Published online by Cambridge University Press: 15 February 2018
Strauss's view is that Alfarabi revived ancient, especially Platonic, political philosophy. Two obvious things seem to confirm this: that Alfarabi devoted more attention to politics than perhaps any other medieval philosopher—indeed, placing a majority of the nonlogical works that have come down to us in a political frame—and that at the end of the Attainment of Happiness, Alfarabi underlines that he had learned from Plato and Aristotle how to revive philosophy when it had ceased to be actively pursued. The more widely received view among scholars, however, is that Alfarabi is a Neoplatonist of some kind. Of course, Neoplatonism is hardly known for its interest in politics. Indeed, Neoplatonists prefer to focus on things that transcend earthly existence. In doing so, they highlight the way in which one thing proceeds from another in an ineluctable descent from the mysterious One or Good that is beyond Being—putatively following book 6 of the Republic. Now, even though Alfarabi never speaks of a One or Good beyond Being—but rather of a First Cause—he does frequently describe a hierarchy of being and of ascents and descents through such hierarchies. Indeed, many of his nonlogical works contain some form of this ascending, descending process (Political Regime, Virtuous City, BR, AH). As a result, Alfarabi appears to fit a premodern mold made most famous by the Neoplatonists and captured by Lovejoy's phrase, the Great Chain of Being, which is often invoked to explain why premodern thinkers were so enamored of hierarchy in politics as well as a corollary claim: theology or metaphysics as higher than politics must be its ground. The main purpose of this chapter is to show that Alfarabi, following Plato and Aristotle, highlights failures within the apparently hierarchical ordering of things, and these failures are in turn linked to and support his denial that theoretical science provides the ground of practical science.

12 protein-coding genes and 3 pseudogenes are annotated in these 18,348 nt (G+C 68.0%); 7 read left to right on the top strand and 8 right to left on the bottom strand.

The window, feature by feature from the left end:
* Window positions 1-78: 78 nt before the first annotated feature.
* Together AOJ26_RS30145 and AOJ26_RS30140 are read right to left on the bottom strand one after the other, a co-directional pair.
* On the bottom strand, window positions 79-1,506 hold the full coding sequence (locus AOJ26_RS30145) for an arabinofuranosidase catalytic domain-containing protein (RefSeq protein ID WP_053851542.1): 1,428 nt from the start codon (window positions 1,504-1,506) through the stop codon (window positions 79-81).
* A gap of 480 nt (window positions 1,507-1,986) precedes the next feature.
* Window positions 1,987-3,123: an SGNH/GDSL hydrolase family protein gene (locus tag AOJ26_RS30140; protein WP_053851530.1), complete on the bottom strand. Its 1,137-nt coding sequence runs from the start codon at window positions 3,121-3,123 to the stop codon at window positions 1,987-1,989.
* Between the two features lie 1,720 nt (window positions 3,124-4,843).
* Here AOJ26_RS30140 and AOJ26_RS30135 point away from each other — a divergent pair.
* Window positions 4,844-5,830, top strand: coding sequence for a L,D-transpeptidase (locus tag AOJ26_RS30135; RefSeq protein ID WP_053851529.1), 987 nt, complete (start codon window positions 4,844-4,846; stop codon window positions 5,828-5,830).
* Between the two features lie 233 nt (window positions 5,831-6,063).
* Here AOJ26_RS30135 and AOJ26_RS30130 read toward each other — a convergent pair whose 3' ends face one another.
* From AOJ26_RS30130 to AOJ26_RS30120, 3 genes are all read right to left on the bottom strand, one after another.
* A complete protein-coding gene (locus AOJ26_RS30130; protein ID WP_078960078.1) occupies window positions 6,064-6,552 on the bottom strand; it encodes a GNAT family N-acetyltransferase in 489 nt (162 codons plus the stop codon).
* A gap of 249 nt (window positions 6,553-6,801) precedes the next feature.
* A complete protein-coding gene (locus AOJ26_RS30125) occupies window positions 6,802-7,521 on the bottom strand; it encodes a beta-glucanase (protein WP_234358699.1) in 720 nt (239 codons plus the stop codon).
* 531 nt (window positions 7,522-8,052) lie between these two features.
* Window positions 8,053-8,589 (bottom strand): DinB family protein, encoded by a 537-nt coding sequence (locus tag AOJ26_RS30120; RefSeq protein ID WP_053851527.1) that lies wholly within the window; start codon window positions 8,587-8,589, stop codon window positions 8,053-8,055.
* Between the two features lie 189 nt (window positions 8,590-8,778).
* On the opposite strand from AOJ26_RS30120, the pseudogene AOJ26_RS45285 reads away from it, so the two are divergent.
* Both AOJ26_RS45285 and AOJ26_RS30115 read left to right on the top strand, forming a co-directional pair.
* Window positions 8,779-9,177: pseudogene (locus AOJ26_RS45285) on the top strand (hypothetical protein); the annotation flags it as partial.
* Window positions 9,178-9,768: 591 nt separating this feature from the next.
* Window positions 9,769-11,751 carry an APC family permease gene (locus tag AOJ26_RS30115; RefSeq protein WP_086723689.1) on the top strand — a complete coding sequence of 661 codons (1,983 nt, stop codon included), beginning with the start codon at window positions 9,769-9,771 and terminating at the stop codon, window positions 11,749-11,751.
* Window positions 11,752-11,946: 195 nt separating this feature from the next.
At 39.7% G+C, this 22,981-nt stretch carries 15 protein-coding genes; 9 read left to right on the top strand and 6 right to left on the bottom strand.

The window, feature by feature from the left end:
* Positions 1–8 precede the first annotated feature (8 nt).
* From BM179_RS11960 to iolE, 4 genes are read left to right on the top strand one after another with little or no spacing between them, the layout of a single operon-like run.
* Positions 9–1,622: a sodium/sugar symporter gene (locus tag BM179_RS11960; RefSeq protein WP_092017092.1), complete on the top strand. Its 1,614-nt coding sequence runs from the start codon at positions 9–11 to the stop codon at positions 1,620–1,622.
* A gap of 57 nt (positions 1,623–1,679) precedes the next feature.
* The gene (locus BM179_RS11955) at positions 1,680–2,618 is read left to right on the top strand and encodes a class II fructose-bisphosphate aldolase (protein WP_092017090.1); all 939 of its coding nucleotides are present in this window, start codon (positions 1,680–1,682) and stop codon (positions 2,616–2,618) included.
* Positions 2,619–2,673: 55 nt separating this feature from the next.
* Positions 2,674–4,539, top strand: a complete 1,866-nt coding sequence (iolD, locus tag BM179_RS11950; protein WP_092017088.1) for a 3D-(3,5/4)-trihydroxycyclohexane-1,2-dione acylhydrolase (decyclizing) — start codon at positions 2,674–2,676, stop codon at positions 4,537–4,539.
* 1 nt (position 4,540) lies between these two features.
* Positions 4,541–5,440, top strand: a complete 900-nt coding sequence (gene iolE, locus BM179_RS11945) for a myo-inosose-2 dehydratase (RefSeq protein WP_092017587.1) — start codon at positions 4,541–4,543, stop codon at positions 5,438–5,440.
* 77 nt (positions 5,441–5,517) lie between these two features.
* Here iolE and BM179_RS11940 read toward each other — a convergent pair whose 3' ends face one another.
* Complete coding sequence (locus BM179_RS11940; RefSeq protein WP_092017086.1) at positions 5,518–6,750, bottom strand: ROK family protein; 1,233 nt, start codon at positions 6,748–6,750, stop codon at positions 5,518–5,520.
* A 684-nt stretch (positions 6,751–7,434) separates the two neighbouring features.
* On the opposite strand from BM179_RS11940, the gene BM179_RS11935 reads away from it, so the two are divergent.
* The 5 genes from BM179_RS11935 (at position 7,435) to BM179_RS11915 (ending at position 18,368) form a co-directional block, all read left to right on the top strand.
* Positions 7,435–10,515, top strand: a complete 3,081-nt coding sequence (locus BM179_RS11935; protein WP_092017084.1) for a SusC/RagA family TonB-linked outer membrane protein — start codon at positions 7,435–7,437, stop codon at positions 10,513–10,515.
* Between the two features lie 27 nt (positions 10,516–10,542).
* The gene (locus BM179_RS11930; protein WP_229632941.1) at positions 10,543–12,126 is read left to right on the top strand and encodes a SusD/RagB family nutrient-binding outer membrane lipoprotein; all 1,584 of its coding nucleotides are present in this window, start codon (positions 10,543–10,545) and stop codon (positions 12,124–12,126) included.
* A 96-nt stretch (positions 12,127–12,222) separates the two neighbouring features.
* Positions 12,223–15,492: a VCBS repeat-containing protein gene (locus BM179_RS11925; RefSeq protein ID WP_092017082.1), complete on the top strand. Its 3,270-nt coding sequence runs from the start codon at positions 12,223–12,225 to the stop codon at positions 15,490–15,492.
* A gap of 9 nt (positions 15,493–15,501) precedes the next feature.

Before turning to the evidence in Alfarabi, let us outline the parallels to the challenging of hierarchy that we find in Plato and Aristotle. We do not begin in chronological order because Aristotle's subversion of hierarchy is in some ways more obvious—even though Aristotle is often cited as maintaining that metaphysics grounds politics.